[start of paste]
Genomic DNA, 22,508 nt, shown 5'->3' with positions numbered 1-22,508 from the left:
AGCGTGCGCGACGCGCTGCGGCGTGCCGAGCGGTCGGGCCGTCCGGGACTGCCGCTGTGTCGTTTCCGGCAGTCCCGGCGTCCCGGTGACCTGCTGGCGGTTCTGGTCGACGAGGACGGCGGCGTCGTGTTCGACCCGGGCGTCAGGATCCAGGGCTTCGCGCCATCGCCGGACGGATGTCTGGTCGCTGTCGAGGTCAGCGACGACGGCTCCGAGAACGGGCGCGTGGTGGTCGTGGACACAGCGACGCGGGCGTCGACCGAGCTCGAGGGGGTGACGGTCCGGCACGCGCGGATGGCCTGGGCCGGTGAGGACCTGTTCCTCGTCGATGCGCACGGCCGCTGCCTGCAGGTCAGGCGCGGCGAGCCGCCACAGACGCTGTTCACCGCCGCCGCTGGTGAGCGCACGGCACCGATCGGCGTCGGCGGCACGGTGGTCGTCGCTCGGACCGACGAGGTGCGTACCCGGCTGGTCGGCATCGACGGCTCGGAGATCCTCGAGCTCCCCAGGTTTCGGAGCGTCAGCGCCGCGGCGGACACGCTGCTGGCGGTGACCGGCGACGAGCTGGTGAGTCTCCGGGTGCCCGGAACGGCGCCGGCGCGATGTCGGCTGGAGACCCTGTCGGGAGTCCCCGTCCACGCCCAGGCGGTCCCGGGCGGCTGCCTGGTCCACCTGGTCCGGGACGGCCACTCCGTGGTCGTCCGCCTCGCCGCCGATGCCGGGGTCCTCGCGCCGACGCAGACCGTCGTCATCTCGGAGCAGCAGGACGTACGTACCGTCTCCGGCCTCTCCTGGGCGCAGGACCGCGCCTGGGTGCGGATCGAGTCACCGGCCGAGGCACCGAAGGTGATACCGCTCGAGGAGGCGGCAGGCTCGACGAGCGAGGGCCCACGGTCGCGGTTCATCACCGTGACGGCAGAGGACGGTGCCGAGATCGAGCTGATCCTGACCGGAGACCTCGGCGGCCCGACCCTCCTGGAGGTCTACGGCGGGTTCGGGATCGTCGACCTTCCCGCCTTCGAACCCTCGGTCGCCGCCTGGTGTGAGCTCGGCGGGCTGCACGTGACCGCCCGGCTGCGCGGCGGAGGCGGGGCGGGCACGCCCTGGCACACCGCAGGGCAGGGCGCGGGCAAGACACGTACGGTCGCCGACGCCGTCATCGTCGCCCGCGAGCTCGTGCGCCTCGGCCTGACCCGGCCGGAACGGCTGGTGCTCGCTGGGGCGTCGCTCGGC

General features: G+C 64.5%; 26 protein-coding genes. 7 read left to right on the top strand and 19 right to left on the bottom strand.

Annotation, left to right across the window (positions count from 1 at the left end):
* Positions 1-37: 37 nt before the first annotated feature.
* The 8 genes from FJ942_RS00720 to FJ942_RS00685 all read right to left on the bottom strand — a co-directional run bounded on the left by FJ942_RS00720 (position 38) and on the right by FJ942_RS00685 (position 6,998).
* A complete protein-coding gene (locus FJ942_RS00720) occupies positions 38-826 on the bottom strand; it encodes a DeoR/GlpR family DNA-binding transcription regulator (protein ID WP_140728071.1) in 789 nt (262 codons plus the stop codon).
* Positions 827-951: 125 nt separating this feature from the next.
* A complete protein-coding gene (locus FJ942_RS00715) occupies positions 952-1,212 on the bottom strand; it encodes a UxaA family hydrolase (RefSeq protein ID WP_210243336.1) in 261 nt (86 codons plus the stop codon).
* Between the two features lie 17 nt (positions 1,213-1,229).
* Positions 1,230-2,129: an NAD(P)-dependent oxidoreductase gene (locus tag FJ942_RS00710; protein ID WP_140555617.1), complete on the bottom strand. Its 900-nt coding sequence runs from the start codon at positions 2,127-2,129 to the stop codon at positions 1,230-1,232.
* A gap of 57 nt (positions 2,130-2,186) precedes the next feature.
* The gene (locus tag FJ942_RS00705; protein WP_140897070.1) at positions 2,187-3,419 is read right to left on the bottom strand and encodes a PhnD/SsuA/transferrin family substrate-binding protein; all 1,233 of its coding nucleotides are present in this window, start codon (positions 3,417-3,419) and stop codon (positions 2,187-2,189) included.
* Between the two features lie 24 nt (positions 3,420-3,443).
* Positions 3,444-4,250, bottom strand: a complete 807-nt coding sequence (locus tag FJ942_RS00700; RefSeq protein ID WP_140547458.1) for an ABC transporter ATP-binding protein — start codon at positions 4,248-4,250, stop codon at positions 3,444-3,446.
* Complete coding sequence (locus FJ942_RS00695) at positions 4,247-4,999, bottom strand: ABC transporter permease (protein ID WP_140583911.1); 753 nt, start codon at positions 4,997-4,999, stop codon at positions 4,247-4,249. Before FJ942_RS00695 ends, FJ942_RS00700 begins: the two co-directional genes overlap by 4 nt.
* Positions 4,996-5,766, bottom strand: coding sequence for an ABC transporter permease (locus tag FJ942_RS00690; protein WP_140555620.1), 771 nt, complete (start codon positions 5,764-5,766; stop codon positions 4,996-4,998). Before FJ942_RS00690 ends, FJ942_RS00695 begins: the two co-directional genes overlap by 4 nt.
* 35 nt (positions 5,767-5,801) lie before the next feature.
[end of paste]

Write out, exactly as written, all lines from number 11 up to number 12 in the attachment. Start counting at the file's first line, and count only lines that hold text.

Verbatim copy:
* Positions 1,230-2,129: an NAD(P)-dependent oxidoreductase gene (locus tag FJ942_RS00710; protein ID WP_140555617.1), complete on the bottom strand. Its 900-nt coding sequence runs from the start codon at positions 2,127-2,129 to the stop codon at positions 1,230-1,232.
* A gap of 57 nt (positions 2,130-2,186) precedes the next feature.